I love a good design. Amidst watching a selection of various Peter Capaldi episodes recently, I found myself once again taken with the amazing console room of the Twelfth Doctor. It got me thinking of past and future versions, both good and bad. Over 50 years, there have been a decent amount, so I thought a very basic digital tour might be fun. I have the ever reliable Philip Bates standing by, TARDIS technical manuals at the ready in case of emergency, the need to jettison the pool or provide the name of any designer I omit because I don’t like a specific model. Now, let’s give that helmic regulator a good twist.
Starting at the beginning… One of, if not THE finest console room: the William Hartnell original. What springs to mind first is that it not only works but it doesn’t look like a 1960s version of a future design; it’s simply odd and alien. If An Adventure in Space and Time is even close to accurate as to the actual development of the design, it was simply thrown together in a moment of distracted brilliance by Peter Brachacki. Simple is always better and we got the “roundels” out of it, plus this fantastic main console itself, which is still the gold standard. Little levers with different colour knobs. Dials, levers, switches, lights, and that beautiful work of art, the center time rotor that was actually able to rotate as it rose and fell.
Add to that, the angled, overhead, six sided ceiling piece, the various bits of furniture and instrumentation walls behind the glass casing. This was a very large and expansive set for Lime Grove Studio D and as magnificent as it was, after a few stories, they had to downsize a bit to take back some of the studio space. So it got trimmed down somewhat. At one point, they replaced one whole roundel wall with a flat print of the roundels, likely on a canvas sheet. Surely a budget consideration but although it wasn’t too obvious back the day, modern DVD resolution tends to spot these things a bit easier. Then again, these tales weren’t created to be rewatched!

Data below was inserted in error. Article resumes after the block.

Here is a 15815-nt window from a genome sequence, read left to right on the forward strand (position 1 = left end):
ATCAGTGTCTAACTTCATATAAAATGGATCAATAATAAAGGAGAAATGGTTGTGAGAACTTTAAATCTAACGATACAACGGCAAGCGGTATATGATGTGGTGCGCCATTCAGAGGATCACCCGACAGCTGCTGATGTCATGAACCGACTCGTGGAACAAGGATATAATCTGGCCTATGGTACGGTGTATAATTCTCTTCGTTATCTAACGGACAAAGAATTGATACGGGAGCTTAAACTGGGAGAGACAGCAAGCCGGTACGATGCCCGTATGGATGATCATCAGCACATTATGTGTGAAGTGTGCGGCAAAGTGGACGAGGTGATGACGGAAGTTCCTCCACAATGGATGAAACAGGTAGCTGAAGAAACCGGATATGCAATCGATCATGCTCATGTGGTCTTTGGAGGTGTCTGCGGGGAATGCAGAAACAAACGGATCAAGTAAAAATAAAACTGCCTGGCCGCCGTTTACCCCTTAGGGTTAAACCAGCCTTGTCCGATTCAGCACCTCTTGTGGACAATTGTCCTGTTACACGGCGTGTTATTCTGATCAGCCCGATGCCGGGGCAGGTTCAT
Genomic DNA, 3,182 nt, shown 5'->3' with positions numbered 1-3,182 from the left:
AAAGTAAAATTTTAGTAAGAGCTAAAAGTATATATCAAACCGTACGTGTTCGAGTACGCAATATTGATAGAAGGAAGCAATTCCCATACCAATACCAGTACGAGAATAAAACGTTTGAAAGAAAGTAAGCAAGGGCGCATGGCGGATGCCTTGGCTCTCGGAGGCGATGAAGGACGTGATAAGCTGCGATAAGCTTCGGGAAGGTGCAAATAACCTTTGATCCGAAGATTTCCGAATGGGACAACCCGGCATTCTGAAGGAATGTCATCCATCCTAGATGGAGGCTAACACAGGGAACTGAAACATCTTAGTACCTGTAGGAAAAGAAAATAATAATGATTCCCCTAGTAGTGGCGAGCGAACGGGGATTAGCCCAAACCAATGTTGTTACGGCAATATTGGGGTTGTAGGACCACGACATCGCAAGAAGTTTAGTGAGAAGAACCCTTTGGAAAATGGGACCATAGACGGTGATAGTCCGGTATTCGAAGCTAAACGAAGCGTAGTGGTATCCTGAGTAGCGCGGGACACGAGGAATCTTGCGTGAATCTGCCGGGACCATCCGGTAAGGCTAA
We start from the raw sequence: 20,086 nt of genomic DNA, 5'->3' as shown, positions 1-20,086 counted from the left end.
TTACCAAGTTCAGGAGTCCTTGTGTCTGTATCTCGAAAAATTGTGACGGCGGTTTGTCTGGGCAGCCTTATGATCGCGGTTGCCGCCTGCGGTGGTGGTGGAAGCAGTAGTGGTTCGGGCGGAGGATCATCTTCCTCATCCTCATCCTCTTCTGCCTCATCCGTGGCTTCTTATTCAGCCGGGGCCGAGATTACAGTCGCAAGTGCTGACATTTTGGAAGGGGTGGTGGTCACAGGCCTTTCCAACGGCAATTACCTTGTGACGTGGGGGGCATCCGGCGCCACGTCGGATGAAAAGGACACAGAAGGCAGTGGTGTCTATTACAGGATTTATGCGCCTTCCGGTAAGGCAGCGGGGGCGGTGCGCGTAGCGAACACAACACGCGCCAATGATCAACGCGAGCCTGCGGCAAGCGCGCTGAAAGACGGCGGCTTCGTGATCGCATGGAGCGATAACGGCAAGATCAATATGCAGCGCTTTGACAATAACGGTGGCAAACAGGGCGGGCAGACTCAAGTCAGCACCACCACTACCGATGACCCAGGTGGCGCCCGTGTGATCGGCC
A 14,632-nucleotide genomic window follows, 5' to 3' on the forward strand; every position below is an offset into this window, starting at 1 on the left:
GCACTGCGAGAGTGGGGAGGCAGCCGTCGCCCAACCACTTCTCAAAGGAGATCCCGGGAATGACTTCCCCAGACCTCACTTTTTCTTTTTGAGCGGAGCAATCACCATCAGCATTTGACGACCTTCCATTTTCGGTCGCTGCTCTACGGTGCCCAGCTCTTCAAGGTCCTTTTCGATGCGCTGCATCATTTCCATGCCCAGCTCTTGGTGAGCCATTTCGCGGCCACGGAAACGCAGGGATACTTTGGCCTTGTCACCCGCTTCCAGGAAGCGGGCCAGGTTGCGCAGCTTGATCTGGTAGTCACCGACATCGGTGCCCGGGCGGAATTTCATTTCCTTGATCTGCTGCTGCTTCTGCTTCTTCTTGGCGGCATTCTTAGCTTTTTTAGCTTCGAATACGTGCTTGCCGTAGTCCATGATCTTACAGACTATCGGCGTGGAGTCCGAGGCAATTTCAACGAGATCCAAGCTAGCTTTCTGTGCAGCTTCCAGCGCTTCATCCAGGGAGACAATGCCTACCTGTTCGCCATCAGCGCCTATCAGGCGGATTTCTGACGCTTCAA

At its most expansive, this set really gave a good impression of the TARDIS’ sizable interior, especially when Susan had to go check the fault locator or any of the banks of controls. This basic set, large and small, was used throughout the Hartnell, Patrick Troughton, and Jon Pertwee years — the interior not getting much screen time during the exile — but was tweaked for Season 8, recreating the look of the first console yet adding more colour for this brave new world. The roundels were also replaced by hollowed-out circles.
The one exception during this time was the total redesign of the walls for the story to end Season 9, The Time Monster. Here, we saw a new selection of sunken bowls replacing the standard roundels. The Master just happened to have the same design in his TARDIS as well – imagine that. It was an interesting departure but we never had to get used to it as it didn’t survive to see Season 10.
Season 13 saw a complete rebuild of the console room from scratch. A variety of back-lit roundels, sometimes filled or flattened. The console itself had a couple of panels redesigned sadly, with small additions including a screen. The center rotor was changed too and didn’t seem to revolve as it rose and fell. This may have been the most compact console room to date, or close to it. All in all, it was basic, sticking to the status quo.